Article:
Will Buyck, chairman of the Community Bankers Council
Neil Rashley, South Carolina Bankers Association
Bart Smith, FDIC
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Real Estate Appraisals Under the New Interagency Guidelines
n December 2, 2010, five federal banking agencies – the Office of the Comptroller of the Currency (OCC), Federal Reserve Board (FRB), Federal Deposit Insurance Corporation (FDIC), Office of Thrift Supervision (OTS) and National Credit Union Administration (NCUA) (collectively, the “Banking Agencies”) – issued their long awaited revision to the Interagency Appraisal and Evaluation Guidelines that were first issued in 1994. As a result of these revisions, lending institutions have found themselves under greater scrutiny regarding real estate appraisals. To get an idea of how banks have implemented these procedural changes, Palmetto Banker turned to Michael B. Dodds, MAI, CCIM for answers. Mike has been a regular contributor to Palmetto Banker over the past several years and has spoken at several community banker conferences. His company, Integra Realty Resources - SC has been providing appraisal services in the Carolinas for over 20 years. In 2009, Integra opened an appraisal management division. Through the new division, Mike has helped a variety of banks with proper implementation of the Interagency Guidelines.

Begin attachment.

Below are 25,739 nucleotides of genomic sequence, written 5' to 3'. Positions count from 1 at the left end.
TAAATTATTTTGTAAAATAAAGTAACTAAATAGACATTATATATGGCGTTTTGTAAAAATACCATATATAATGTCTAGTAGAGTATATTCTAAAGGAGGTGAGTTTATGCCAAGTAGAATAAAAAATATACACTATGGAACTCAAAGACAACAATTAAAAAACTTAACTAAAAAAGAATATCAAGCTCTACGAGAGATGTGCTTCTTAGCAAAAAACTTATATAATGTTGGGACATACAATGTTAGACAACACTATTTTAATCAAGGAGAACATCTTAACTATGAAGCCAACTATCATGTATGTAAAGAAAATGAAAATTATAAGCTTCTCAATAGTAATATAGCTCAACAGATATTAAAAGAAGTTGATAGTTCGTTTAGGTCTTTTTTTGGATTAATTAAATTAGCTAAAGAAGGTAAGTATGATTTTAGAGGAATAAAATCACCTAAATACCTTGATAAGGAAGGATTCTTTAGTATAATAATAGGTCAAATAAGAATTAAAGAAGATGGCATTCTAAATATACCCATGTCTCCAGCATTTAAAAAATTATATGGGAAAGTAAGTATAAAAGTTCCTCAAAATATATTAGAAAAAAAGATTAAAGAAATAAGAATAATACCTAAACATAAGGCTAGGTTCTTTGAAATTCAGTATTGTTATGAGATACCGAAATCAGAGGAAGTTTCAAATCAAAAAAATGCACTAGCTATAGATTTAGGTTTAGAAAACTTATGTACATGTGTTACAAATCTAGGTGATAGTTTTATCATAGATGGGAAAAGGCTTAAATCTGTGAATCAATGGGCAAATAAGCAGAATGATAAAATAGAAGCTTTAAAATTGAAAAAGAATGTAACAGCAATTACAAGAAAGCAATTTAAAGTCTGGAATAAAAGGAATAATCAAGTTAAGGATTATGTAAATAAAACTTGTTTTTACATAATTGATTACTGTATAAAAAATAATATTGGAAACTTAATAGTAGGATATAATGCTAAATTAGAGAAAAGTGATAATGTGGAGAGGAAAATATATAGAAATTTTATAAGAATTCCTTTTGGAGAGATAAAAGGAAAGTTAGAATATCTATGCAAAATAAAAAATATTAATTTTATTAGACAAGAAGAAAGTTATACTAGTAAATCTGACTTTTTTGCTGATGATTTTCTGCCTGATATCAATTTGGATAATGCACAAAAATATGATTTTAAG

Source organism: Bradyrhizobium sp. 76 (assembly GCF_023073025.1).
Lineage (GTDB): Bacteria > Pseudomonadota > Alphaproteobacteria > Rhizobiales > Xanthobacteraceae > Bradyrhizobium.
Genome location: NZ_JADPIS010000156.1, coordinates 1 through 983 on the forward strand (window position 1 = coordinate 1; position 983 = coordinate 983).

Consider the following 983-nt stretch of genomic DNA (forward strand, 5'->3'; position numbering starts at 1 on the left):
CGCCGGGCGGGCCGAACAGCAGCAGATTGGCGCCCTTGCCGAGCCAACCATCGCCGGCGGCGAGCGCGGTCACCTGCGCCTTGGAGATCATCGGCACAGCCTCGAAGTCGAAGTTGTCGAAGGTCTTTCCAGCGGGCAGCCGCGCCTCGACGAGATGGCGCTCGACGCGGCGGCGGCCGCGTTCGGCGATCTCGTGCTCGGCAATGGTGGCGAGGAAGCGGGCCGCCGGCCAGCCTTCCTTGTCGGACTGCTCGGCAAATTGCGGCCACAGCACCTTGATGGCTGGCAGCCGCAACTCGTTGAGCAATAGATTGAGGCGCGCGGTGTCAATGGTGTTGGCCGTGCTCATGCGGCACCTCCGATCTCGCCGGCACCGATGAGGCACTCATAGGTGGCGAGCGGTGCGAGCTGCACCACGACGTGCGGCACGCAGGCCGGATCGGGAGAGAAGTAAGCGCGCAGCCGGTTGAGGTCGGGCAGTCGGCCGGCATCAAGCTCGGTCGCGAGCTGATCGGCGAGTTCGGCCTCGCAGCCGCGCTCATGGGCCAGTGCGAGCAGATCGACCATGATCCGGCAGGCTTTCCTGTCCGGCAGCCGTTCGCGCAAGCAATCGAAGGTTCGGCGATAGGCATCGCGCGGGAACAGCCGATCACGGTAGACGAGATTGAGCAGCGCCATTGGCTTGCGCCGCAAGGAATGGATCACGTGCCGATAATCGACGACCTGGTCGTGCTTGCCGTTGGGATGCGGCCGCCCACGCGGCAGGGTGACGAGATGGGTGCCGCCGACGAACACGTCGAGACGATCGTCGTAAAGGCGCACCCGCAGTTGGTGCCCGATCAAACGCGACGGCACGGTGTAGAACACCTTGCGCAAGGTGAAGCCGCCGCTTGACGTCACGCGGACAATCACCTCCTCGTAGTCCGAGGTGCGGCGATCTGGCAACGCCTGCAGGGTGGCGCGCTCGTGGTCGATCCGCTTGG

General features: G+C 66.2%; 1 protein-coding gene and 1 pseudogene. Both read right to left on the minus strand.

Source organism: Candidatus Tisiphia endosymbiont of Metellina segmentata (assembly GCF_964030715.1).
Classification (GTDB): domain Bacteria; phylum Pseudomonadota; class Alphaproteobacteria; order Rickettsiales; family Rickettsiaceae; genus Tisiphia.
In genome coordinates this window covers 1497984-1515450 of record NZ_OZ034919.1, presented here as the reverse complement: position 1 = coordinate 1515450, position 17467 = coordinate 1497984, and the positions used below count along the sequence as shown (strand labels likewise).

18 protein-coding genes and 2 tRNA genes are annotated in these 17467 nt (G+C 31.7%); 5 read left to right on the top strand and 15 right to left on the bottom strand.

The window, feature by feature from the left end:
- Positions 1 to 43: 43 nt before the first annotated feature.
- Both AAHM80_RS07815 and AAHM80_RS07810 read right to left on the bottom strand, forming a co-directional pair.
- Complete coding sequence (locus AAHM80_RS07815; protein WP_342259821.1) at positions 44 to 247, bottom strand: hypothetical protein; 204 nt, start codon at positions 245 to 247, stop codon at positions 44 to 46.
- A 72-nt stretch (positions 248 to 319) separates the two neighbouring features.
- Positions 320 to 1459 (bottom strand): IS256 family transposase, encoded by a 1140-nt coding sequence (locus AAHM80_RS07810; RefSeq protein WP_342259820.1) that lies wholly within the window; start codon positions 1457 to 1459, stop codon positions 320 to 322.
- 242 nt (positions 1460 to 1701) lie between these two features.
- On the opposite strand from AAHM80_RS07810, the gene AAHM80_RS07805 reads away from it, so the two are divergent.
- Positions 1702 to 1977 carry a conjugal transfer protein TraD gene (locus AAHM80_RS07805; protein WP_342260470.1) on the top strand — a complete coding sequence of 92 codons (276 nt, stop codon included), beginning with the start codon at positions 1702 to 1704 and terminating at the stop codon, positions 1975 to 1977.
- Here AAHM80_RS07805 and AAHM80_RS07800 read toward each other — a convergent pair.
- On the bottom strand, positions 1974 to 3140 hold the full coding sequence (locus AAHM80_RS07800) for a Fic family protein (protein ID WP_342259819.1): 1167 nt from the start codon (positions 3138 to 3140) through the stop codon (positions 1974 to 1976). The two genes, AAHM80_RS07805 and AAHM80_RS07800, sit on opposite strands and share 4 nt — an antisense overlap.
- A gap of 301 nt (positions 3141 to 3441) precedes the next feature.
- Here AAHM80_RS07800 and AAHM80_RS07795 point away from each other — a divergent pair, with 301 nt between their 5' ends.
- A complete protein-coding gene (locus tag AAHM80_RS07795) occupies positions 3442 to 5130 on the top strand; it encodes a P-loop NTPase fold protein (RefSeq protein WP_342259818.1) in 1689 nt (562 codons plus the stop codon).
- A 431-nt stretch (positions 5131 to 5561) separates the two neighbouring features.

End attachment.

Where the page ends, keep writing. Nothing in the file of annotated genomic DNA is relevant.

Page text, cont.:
Palmetto Banker - You mentioned the term independence in ordering appraisals. What does this mean? Dodds - Basically, the institution’s reporting lines for its appraisal and evaluation program, including the ordering, reviewing, and acceptance of appraisals and evaluations, must be independent of the loan production staff. A violation of the independence provision carries the stiffest penalties, up to $10,000 per day, per occurrence. As you can imagine, civil penalties of that magnitude have gotten the attention of most bank executives.
Palmetto Banker - What part of the new regulations do banks seem to be overlooking in your opinion? Dodds - I have been surprised at how seldom banks review their approved appraiser list. The Guidelines state that an institution must have standards for the criteria, evaluation and monitoring of persons who perform appraisals. In just about every case, we have made new bank clients aware of appraisers on their approved list that had been disciplined in recent years. It is public information, and not difficult to find. One bank client had three deceased appraisers on its list. Needless to say, that list had not been updated in years. We require our approved appraisers to provide a copy of their license, E&O policy and statement of good standing once per year.